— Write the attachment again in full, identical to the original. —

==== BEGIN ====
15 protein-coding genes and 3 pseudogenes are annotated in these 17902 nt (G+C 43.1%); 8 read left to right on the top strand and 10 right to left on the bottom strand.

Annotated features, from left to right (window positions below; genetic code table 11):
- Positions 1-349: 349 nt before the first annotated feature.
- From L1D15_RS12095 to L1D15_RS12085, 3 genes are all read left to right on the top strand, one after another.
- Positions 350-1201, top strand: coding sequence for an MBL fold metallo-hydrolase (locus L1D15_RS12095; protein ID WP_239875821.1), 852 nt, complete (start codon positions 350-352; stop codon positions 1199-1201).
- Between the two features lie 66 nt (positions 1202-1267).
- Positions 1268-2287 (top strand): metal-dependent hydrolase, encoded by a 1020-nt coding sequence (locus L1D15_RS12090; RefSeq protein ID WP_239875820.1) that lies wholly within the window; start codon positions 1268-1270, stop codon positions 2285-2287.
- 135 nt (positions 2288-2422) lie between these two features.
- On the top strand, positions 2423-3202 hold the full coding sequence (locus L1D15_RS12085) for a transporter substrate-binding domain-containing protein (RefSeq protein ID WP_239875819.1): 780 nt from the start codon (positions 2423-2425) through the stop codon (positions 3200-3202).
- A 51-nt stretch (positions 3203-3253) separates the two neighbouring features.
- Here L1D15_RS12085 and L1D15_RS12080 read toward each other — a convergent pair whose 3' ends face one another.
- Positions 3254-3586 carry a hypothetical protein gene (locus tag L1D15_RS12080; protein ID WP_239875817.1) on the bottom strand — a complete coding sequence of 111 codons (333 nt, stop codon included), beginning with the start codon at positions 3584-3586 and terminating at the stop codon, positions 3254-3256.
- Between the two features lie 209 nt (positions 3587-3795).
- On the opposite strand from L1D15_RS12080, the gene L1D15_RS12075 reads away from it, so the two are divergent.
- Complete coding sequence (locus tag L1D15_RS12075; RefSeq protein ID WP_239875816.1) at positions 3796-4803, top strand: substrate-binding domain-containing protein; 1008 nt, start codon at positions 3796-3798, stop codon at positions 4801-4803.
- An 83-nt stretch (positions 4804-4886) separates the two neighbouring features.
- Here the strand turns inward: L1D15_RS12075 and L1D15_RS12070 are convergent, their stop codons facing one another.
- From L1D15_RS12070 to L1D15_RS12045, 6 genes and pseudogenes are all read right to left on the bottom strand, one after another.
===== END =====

15 protein-coding genes and 3 pseudogenes are annotated in these 17902 nt (G+C 43.1%); 8 read left to right on the top strand and 10 right to left on the bottom strand.

Annotated features, from left to right (window positions below; genetic code table 11):
- Positions 1-349: 349 nt before the first annotated feature.
- From L1D15_RS12095 to L1D15_RS12085, 3 genes are all read left to right on the top strand, one after another.
- Positions 350-1201, top strand: coding sequence for an MBL fold metallo-hydrolase (locus L1D15_RS12095; protein ID WP_239875821.1), 852 nt, complete (start codon positions 350-352; stop codon positions 1199-1201).
- Between the two features lie 66 nt (positions 1202-1267).
- Positions 1268-2287 (top strand): metal-dependent hydrolase, encoded by a 1020-nt coding sequence (locus L1D15_RS12090; RefSeq protein ID WP_239875820.1) that lies wholly within the window; start codon positions 1268-1270, stop codon positions 2285-2287.
- 135 nt (positions 2288-2422) lie between these two features.
- On the top strand, positions 2423-3202 hold the full coding sequence (locus L1D15_RS12085) for a transporter substrate-binding domain-containing protein (RefSeq protein ID WP_239875819.1): 780 nt from the start codon (positions 2423-2425) through the stop codon (positions 3200-3202).
- A 51-nt stretch (positions 3203-3253) separates the two neighbouring features.
- Here L1D15_RS12085 and L1D15_RS12080 read toward each other — a convergent pair whose 3' ends face one another.
- Positions 3254-3586 carry a hypothetical protein gene (locus tag L1D15_RS12080; protein ID WP_239875817.1) on the bottom strand — a complete coding sequence of 111 codons (333 nt, stop codon included), beginning with the start codon at positions 3584-3586 and terminating at the stop codon, positions 3254-3256.
- Between the two features lie 209 nt (positions 3587-3795).
- On the opposite strand from L1D15_RS12080, the gene L1D15_RS12075 reads away from it, so the two are divergent.
- Complete coding sequence (locus tag L1D15_RS12075; RefSeq protein ID WP_239875816.1) at positions 3796-4803, top strand: substrate-binding domain-containing protein; 1008 nt, start codon at positions 3796-3798, stop codon at positions 4801-4803.
- An 83-nt stretch (positions 4804-4886) separates the two neighbouring features.
- Here the strand turns inward: L1D15_RS12075 and L1D15_RS12070 are convergent, their stop codons facing one another.
- From L1D15_RS12070 to L1D15_RS12045, 6 genes and pseudogenes are all read right to left on the bottom strand, one after another.